Notes to editors:
- 1. All eyes are on the European Union when it comes to the crucial political question of how low income countries can access covid-19 vaccines and treatments. In October 2020 India and South Africa tabled a proposal at the World Trade Organisation (WTO) to waive intellectual property rights, in order to enable covid-19 vaccines to be produced on a far larger scale, so that low income countries could get vaccinated. However, the proposal has been blocked since then by the EU, Switzerland, and other high-income countries.
- 2. The proposal that will be discussed in the WTO next week has massive international backing; it is supported by more than 100 countries, as well as prominent figures such as the Director of the World Health Organisation, former heads of state, Nobel Prize winners, and the Pope. Despite this, in the EU there has been little, if any, support for a patent waiver at governmental level. In fact the support has been so low that the matter has been handled exclusively by civil servants from member states in the Council’s own Trade Policy Committee (TPC), as if it were a mere administrative issue. At the TPC support has been massive for the ‘pharma business-as-usual’ position pushed by the Commission: no concessions on intellectual property rights.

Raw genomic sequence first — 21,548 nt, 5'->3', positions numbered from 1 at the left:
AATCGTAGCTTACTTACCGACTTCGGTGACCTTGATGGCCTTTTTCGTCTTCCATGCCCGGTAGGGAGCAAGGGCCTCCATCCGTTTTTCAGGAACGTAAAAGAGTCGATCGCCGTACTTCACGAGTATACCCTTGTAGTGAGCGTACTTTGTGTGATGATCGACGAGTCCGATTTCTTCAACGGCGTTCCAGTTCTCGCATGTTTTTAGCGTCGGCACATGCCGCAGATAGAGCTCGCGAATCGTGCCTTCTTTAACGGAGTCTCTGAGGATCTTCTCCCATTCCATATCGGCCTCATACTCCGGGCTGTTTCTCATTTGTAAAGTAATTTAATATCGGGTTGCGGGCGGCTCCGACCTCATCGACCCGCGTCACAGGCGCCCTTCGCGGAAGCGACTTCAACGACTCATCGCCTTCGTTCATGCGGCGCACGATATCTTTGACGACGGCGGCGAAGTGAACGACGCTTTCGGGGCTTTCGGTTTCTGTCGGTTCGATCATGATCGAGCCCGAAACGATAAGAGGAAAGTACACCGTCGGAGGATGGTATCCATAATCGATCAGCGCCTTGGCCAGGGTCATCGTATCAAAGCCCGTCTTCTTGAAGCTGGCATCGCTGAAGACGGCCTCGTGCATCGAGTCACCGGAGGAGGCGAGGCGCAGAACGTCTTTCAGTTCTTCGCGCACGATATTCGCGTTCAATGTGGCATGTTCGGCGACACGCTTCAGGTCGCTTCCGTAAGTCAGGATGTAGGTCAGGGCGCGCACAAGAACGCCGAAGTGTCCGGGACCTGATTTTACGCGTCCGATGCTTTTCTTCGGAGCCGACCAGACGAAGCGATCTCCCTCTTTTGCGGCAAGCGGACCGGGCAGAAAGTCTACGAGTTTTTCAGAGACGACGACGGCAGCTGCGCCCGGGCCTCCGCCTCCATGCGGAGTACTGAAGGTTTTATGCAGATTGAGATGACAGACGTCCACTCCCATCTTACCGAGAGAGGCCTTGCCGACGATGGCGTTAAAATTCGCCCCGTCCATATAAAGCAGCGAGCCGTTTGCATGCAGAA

- 3. There is a close alignment between the Commission and the Big Pharma lobby groups – the arguments and rhetoric from both on this issue are similar. This become increasingly problematic for the EU as a clash over intellectual property rights is intensifying, and is unlikely to go away. In October last year, the Indian and South African governments tabled a proposal at the World Trade Organization (WTO) to waiver intellectual property rights on vaccines and medicines. In the face of dire scarcity of vaccines, it is hard to understand why anyone could reject such a proposal. But the EU negotiators from the Commission keep rejecting the idea.